Stinging nettle or Urtica dioica, an underestimated and frequently neglected plant, is probably the most nutritious and inexpensive dietary supplement available on earth today despite its hair-like barbs’ stinging abilities that can cause temporary burning sensation, rashes, bumps, hives and itchiness.
A staple in herbal medicine since ancient times, stinging nettle can be safely consumed [once it is processed into a supplement, dried, freeze-dried or cooked] to treat arthritis; reduce inflammation, allergies, and excessive bleeding; ease nasal congestion; lower back pain; and support wound healing.
Here are 6 evidence-based benefits of stinging nettle you didn’t know about:
The herb offers a variety of vitamins (Vitamins A, C and K, as well as several B vitamins), minerals (Calcium, iron, magnesium, phosphorus, potassium and sodium), fatty acids (Linoleic acid, linolenic acid, palmitic acid, stearic acid and oleic acid), all of the essential amino acids, polyphenols (Kaempferol, quercetin, caffeic acid, coumarins and other flavonoids) and pigments (Beta-carotene, lutein, luteoxanthin and other carotenoids). Many of these nutrients act as antioxidants that help defend your body against free radicals, which can cause significant damage to living cells, proteins and DNA.
- Stinging Nettle Reduces Inflammation
Stinging nettle is a natural supplement that reduces inflammation, aches and pains of osteoarthritis. Applying nettle leaf topically at the site of pain decreases joint pain and can treat arthritis. A study published in the Journal of Rheumatology shows stinging nettle’s anti-inflammatory power against other autoimmune diseases like rheumatoid arthritis. A 2012 study found lipophilic stinging nettle extracts possess potent anti-inflammatory activity, are not cytotoxic, and may be superior to traditional tinctures for treating inflammatory disorders.
- Stinging Nettle Treats Enlarged Prostate Symptoms
Stinging nettle root extracts are one of the most prevalent herbal remedies used to ease the symptoms of enlarged prostates or benign prostatic hyperplasia (BPH), which cause difficulty urinating and various other symptoms, including sexual dysfunction. Animal research reveals that this powerful plant may prevent the conversion of testosterone into dihydrotestosterone — a more powerful form of testosterone.
In a study of 246 BPH patients, a special extract of stinging nettle safely and effectively reduced the adverse effects of prostate enlargement when compared to placebo. In a 6-month study of 558 people, stinging nettle roots significantly improved multiple measures of prostate health, including relief of lower urinary tract. Another study combined stinging nettle and saw palmetto extract. It was as effective as and better tolerated than the prescription drug finasteride, which is used to treat enlarged prostates.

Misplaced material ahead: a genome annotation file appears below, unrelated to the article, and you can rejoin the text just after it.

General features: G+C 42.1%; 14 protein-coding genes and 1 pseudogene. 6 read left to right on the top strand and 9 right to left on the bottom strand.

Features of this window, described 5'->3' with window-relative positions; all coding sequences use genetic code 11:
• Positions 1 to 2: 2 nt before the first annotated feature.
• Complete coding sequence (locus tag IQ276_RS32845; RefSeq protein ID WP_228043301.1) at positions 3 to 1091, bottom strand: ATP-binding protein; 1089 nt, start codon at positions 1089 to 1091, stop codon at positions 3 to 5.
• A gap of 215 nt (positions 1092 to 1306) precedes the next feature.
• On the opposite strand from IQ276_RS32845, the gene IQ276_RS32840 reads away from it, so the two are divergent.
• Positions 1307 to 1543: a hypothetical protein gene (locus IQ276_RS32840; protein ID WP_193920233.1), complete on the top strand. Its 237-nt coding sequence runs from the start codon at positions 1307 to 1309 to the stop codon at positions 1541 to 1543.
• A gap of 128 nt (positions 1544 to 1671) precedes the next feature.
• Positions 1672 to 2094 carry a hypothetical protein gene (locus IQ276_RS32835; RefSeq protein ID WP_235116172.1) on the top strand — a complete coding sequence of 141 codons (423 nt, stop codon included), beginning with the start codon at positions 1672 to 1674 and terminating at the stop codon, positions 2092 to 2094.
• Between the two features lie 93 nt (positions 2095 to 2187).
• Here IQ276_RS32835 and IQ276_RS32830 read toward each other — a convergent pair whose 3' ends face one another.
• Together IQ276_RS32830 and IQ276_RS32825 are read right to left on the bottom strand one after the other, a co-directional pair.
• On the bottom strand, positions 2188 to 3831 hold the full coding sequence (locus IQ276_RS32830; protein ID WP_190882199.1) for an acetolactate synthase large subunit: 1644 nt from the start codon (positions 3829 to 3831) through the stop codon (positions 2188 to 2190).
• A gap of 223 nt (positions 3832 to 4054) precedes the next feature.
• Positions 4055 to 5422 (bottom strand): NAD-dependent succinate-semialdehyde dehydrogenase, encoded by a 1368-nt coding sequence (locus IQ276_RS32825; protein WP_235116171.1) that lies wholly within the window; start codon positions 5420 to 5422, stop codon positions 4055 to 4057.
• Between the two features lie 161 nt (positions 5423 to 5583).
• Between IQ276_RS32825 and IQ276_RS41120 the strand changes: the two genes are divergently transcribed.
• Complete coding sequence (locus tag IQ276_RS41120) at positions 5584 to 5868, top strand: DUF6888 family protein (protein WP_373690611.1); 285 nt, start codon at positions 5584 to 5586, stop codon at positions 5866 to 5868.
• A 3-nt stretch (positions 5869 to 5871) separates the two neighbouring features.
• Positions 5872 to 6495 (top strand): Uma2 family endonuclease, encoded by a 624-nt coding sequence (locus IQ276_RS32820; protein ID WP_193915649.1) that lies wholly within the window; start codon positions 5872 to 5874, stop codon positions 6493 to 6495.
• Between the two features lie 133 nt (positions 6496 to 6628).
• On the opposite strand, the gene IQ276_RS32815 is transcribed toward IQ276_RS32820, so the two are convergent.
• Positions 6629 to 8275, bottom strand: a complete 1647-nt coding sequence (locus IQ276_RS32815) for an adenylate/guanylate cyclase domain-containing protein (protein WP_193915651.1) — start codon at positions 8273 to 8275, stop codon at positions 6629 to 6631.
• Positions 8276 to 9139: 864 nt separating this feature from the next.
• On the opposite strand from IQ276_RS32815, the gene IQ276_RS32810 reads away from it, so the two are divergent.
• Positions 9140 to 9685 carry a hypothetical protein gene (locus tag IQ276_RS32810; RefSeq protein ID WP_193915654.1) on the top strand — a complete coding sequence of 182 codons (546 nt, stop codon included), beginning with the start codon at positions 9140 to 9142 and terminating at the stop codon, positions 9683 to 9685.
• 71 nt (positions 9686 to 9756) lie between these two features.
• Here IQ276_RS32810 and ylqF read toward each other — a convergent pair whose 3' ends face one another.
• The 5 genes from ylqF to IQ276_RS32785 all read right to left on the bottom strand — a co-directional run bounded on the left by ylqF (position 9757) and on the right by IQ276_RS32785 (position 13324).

- Stinging Nettle Treats Hay Fever
Stinging nettle is a promising natural treatment for hay fever, an allergy that involves inflammation in the lining of your nose. Stinging nettle’s anti-inflammatory qualities affect a number of key receptors and enzymes in allergic reactions, preventing hay fever symptoms if taken when they first appear.
A global study conducted at the National College of Naturopathic Medicine found that stinging nettle use for allergy relief is rated higher than placebos. Test-tube research shows that stinging nettle extracts can inhibit inflammation that can trigger seasonal allergies. This includes blocking histamine receptors and stopping immune cells from releasing chemicals that trigger allergy symptoms.
- Stinging Nettle Lowers Blood Pressure
Stinging nettle helps lower your blood pressure by triggering the release of nitric oxide, which causes blood vessels to widen. In addition, stinging nettle has compounds that act as calcium channel blockers, which relax your heart by reducing the force of contractions. In animal studies, stinging nettle has been shown to lower blood pressure levels while raising the heart’s antioxidant defenses. However, you must keep in mind that the plant’s potential diuretic effect may strengthen the impact of diuretics, which can raise your risk of dehydration.
- Stinging Nettle Aids Blood Sugar Control
Both human and animal studies link stinging nettle to lower blood sugar levels as it contains compounds that mimic the effects of insulin. In a three-month study, taking 500 mg of stinging nettle extract three times a day significantly lowered blood sugar levels compared to a placebo. However, you must be careful as taking stinging nettle along with diabetes medications might cause your blood sugar to go too low.